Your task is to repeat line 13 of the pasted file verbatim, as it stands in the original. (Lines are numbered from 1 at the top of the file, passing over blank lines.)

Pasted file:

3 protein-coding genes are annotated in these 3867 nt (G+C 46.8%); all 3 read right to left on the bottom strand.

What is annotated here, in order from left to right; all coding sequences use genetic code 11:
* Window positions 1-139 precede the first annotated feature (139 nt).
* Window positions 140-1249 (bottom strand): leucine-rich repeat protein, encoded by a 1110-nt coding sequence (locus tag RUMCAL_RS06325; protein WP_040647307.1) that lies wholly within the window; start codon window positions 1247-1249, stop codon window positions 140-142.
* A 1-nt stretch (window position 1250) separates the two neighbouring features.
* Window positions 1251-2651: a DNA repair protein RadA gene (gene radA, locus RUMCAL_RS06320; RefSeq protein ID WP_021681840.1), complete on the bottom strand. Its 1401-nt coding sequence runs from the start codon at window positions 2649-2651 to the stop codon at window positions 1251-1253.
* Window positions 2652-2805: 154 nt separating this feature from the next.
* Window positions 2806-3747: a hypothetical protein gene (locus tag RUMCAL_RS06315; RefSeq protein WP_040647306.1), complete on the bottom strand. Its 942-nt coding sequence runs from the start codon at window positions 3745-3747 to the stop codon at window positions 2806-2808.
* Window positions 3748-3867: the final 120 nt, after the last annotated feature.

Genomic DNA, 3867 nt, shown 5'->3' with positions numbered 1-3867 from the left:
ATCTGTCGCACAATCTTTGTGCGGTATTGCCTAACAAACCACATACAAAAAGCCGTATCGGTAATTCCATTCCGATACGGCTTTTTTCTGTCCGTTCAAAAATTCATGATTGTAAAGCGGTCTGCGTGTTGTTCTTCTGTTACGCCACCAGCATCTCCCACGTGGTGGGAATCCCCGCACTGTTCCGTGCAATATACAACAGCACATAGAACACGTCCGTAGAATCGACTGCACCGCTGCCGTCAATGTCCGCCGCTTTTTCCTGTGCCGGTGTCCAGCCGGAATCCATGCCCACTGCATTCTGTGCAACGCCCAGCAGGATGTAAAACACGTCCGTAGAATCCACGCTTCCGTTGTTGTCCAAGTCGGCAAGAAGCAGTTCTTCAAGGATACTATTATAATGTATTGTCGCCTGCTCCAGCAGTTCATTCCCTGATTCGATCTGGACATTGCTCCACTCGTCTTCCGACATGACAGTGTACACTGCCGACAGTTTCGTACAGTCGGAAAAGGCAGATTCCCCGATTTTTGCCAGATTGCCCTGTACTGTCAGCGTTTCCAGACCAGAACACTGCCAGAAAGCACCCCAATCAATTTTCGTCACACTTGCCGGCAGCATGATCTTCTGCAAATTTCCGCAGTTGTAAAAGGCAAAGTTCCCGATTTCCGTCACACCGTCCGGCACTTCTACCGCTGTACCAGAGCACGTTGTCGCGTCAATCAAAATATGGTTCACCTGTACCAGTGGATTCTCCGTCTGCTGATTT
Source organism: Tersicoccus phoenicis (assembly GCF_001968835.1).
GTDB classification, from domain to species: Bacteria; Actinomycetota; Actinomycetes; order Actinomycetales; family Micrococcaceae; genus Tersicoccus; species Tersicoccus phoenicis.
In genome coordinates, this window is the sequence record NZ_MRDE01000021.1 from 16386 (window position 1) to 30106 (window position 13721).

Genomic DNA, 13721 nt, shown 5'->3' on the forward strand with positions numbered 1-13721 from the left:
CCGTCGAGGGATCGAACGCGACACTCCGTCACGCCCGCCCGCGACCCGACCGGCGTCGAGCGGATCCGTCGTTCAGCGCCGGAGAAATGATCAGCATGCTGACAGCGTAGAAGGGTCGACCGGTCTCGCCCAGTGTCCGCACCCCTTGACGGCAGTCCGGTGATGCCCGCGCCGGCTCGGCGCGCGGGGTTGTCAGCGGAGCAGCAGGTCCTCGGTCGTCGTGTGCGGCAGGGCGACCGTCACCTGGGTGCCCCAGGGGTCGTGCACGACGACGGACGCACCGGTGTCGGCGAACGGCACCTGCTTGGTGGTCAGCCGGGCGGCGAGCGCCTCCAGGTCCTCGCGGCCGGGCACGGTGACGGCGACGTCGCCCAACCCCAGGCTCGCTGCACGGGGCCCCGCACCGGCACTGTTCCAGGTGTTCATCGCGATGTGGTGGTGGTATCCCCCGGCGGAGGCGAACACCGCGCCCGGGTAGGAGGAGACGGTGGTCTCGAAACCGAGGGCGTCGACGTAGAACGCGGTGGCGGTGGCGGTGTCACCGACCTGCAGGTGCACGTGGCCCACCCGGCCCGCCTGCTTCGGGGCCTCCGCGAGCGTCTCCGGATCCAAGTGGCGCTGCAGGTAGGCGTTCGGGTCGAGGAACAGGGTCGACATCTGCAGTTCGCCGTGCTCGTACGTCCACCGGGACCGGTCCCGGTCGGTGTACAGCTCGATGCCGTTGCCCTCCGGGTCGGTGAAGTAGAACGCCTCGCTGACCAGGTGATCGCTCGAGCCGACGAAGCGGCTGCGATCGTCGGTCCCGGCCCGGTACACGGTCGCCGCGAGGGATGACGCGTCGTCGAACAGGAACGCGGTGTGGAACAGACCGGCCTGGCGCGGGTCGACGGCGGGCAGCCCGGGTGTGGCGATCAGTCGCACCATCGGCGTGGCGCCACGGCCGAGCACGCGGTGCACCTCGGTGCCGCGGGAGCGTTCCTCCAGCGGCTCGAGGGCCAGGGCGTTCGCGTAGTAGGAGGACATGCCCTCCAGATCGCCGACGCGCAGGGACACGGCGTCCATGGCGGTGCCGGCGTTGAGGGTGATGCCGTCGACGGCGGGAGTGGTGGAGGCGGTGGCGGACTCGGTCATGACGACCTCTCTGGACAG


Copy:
GTDB classification, from domain to species: Bacteria; Actinomycetota; Actinomycetes; order Actinomycetales; family Micrococcaceae; genus Tersicoccus; species Tersicoccus phoenicis.